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Off-Grid Solar Electric Upgrade

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Off-Grid Solar Electric Upgrade

Matt R., Los Angeles, California
Off-Grid Solar Electric Upgrade
2013 Ram 3500
2017 Arctic Fox 811

My truck camper came equipped with two lead acid deep cycle batteries, 100-watts of solar, and an inefficient PWM charge controller.

Lead acid batteries can only be discharged to 50 percent capacity giving less available power over time. Prior to this mod, camping off-grid had no AC power options other than running our loud Cummins propane generator. The seven-pin umbilical from the truck to the camper barely gave much of a charge while driving.

Areas of desired improvement were battery performance and battery life, solar power capacity with a larger solar panel array, quieter AC power, faster battery charging while driving, and a phone app to provide monitoring and remote control of systems.

I had two primary goals for this mod. First, I wanted a stealth installation with nothing visible on the inside or the outside of the camper. I wanted to retain the factory stock appearance. Second, I wanted to minimize the loss of usable storage space that the project components may consume.

Electrical System Camper Diagram

Note to the reader: Some of this may be difficult to follow. Please refer to the provided printable PDF file (also above) which helps give the lay of the land.

Installation of Two Lithium Batteries

Two Battle Born 100Ah lithium batteries were installed. Lithium batteries can be discharged to nearly 0 percent of their capacity, giving greater reserve power on tap and lasting up to 5,000 discharge/charge cycles. This far exceeds standard deep-cycle lead acid batteries.

Off Grid Upgrade BattleBorn Batteries

Important note: Non-internally heated lithium batteries should be kept in insulated and heated locations to prevent permanent damage in below-freezing temperatures. Never store any type of lithium battery in below-freezing temperatures or attempt to charge a lithium battery below-freezing.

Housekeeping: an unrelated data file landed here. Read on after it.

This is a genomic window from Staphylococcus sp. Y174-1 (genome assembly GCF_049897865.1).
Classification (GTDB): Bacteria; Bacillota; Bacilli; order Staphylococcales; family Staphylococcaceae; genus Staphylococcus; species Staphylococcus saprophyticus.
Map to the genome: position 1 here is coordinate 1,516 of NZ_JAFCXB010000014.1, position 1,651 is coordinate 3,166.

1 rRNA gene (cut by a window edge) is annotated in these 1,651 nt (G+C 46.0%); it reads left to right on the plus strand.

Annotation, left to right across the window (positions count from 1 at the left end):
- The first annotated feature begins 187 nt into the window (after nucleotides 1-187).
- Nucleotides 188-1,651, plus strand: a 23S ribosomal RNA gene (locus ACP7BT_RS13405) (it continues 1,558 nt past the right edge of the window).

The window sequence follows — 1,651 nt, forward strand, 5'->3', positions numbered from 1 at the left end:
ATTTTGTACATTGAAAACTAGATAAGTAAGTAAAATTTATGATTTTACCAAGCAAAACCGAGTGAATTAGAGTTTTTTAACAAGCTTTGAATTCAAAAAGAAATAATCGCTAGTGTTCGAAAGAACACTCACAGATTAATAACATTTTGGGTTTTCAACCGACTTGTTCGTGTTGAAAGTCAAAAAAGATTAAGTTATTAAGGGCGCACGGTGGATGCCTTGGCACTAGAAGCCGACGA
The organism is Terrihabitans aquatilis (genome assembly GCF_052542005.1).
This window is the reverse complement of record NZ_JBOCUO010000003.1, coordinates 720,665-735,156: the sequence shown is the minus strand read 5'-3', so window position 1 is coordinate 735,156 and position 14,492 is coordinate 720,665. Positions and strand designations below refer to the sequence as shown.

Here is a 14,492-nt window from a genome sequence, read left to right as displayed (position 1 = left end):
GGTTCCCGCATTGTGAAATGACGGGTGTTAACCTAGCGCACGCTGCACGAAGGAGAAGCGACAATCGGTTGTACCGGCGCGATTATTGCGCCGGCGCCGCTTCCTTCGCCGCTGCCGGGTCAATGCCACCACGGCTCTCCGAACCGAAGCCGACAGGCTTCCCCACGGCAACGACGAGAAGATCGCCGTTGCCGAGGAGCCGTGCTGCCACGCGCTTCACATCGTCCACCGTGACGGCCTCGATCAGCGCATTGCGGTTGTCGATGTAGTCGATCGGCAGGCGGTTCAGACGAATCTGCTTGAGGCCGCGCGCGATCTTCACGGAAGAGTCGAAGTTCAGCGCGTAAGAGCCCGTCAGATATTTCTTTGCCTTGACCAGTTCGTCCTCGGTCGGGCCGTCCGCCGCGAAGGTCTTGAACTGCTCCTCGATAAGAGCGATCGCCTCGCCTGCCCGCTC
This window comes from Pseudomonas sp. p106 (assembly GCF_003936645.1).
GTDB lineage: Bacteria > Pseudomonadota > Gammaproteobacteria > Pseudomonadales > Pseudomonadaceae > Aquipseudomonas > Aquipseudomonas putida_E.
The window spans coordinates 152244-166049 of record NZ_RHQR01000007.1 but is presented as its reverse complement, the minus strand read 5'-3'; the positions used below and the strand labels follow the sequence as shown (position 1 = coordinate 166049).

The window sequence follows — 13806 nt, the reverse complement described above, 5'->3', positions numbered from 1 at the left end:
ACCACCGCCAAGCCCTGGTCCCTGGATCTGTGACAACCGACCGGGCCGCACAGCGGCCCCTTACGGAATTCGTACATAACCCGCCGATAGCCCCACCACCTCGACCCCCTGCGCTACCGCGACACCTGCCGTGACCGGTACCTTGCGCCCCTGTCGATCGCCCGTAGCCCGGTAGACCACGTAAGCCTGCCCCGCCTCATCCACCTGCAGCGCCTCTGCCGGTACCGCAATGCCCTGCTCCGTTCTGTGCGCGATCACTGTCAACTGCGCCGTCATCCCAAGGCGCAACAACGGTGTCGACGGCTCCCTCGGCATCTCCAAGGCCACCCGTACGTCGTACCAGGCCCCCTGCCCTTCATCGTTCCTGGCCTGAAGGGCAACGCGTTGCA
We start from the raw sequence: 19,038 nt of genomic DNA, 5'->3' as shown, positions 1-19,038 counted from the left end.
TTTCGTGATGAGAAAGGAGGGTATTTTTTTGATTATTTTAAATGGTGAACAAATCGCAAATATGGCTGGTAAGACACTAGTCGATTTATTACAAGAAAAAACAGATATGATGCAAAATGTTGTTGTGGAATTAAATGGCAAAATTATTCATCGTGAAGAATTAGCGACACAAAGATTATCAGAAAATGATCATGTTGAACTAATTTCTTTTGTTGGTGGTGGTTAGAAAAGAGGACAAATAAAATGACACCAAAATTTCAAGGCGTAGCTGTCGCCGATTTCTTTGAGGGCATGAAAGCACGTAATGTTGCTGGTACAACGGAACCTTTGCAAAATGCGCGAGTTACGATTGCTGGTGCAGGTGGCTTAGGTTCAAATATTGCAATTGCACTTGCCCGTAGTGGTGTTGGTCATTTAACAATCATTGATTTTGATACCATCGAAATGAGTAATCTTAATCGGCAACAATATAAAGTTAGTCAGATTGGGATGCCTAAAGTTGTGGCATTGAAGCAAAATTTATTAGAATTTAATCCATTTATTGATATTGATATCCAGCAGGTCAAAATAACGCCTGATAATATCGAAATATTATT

The lead acid batteries were removed from my existing battery tray and factory battery compartment. They were replaced with lithium batteries which were comparable in size but weighed half as much. The lead acid batteries were 60 pounds each and the lithium batteries were 30 pounds each.

The Victron shunt (electrical sensing device) was installed on a sidewall inside the battery compartment. Since the factory battery tray was retained, Battle Born batteries were strapped down using the same strapping from the original batteries.

Off Grid Upgrade Victron Shunt Meter Close Up

I am using a Victron BMV–712 battery monitor that provides monitoring of battery voltage, current, power, ampere-hours consumed, and state of battery charge. It consists of two pieces of hardware; the shunt is an electrical sensory device and a battery meter display unit that includes a Bluetooth module.

Off Grid Upgrade System Panel With Victron Meter

Victron Lynx Distributor

A Victron Lynx Distributor ties the wiring of all the electrical components and the lithium batteries together into one centralized location enabling a fused power distribution network.

The Victron Lynx Distributor was installed on the top of the battery box which was accessible from a small door intended for shower plumbing access. The small door provided limited space, making the mounting of the Lynx Distributor and master wiring connections a challenge. As the main power distribution point, connections and fusing for the solar charge controller, inverter-charger, and alternator DC charging were made.

Lynx Distributor In Truck Camper

Existing wiring for factory DC connections (slide-out power, interior lighting, Rieco-Titan camper jacks, Cummins propane generator starter, etc.) was also connected to the Lynx distributor. From the Lynx distributor, the wiring was run to the different Victron components discussed below.

Wires were run as discretely as possible; under and through the kitchen cabinetry, behind the microwave often, and underneath the wet bath. Some of these were difficult-to-reach areas. Fish tape is your friend!

Solar Panel Installation

On the roof, the factory’s 100-watt solar panel was removed and four 100-watt Renogy solar panels were installed. I replaced the factory solar connection with a more robust waterproof version and wire gland.

Off Grid Upgrade Solar Panels On Roof

Victron MPPT 100/50 Solar Charge Controller

A Victron MPPT 100/50 Solar Charge controller was installed. This enables smart charging of the lithium batteries from the electricity captured by the solar panels.

Off Grid Upgrade MPPT Charge Controller In Closet

The charge controller was mounted inside a closet space that is below the rooftop solar panel wire gland. A solar isolation switch was placed between the solar panel’s main input feed and the charger controller input. Master “On/Off” switches are essential when adding additional components to the build. This allows for instant disconnection of the solar panels when needed.